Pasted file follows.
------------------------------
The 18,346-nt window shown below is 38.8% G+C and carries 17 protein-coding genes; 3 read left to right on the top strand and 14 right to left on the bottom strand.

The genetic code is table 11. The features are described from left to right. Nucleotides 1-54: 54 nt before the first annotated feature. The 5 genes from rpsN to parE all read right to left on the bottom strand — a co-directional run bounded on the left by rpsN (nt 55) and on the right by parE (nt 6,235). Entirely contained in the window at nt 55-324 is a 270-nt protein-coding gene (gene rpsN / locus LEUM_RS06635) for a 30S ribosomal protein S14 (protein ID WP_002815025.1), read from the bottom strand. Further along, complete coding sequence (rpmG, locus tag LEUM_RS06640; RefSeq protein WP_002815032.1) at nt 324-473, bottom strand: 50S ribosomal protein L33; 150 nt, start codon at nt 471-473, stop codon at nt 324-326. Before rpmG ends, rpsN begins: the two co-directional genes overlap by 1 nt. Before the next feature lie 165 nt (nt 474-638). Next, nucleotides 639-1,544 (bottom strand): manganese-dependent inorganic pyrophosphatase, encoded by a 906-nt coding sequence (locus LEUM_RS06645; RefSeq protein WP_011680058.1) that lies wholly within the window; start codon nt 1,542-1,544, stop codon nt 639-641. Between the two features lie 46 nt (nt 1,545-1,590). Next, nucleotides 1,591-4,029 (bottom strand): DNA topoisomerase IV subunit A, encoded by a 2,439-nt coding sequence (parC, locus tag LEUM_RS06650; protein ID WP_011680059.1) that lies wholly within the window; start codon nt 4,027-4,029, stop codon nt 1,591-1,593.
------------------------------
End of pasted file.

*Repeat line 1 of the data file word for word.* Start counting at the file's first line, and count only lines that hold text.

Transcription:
The 18,346-nt window shown below is 38.8% G+C and carries 17 protein-coding genes; 3 read left to right on the top strand and 14 right to left on the bottom strand.